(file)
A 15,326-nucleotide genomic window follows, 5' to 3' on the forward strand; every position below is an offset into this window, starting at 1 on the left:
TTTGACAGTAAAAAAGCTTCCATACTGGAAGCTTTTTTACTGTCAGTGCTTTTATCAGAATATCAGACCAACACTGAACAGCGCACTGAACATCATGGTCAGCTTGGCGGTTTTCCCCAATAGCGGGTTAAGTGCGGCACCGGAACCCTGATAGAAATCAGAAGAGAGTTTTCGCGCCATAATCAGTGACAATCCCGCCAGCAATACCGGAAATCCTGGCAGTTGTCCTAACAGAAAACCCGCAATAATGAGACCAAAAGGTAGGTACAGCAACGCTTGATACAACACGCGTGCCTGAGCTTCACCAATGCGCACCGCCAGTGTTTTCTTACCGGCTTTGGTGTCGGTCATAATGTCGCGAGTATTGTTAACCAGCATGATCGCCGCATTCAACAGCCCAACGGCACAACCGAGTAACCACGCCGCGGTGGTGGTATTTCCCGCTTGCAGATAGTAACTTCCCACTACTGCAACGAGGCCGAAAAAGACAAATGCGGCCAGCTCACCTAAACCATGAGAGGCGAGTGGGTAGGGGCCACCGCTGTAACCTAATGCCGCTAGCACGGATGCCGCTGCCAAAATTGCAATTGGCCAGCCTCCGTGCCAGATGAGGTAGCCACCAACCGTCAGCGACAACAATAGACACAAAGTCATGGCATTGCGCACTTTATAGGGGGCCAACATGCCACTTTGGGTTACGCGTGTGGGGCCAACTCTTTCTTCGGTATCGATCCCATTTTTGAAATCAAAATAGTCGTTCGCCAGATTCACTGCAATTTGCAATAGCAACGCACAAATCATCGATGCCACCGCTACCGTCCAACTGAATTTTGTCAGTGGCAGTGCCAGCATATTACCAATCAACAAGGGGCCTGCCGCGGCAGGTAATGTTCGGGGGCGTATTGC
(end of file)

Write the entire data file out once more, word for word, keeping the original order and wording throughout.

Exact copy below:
A 15,326-nucleotide genomic window follows, 5' to 3' on the forward strand; every position below is an offset into this window, starting at 1 on the left:
TTTGACAGTAAAAAAGCTTCCATACTGGAAGCTTTTTTACTGTCAGTGCTTTTATCAGAATATCAGACCAACACTGAACAGCGCACTGAACATCATGGTCAGCTTGGCGGTTTTCCCCAATAGCGGGTTAAGTGCGGCACCGGAACCCTGATAGAAATCAGAAGAGAGTTTTCGCGCCATAATCAGTGACAATCCCGCCAGCAATACCGGAAATCCTGGCAGTTGTCCTAACAGAAAACCCGCAATAATGAGACCAAAAGGTAGGTACAGCAACGCTTGATACAACACGCGTGCCTGAGCTTCACCAATGCGCACCGCCAGTGTTTTCTTACCGGCTTTGGTGTCGGTCATAATGTCGCGAGTATTGTTAACCAGCATGATCGCCGCATTCAACAGCCCAACGGCACAACCGAGTAACCACGCCGCGGTGGTGGTATTTCCCGCTTGCAGATAGTAACTTCCCACTACTGCAACGAGGCCGAAAAAGACAAATGCGGCCAGCTCACCTAAACCATGAGAGGCGAGTGGGTAGGGGCCACCGCTGTAACCTAATGCCGCTAGCACGGATGCCGCTGCCAAAATTGCAATTGGCCAGCCTCCGTGCCAGATGAGGTAGCCACCAACCGTCAGCGACAACAATAGACACAAAGTCATGGCATTGCGCACTTTATAGGGGGCCAACATGCCACTTTGGGTTACGCGTGTGGGGCCAACTCTTTCTTCGGTATCGATCCCATTTTTGAAATCAAAATAGTCGTTCGCCAGATTCACTGCAATTTGCAATAGCAACGCACAAATCATCGATGCCACCGCTACCGTCCAACTGAATTTTGTCAGTGGCAGTGCCAGCATATTACCAATCAACAAGGGGCCTGCCGCGGCAGGTAATGTTCGGGGGCGTATTGC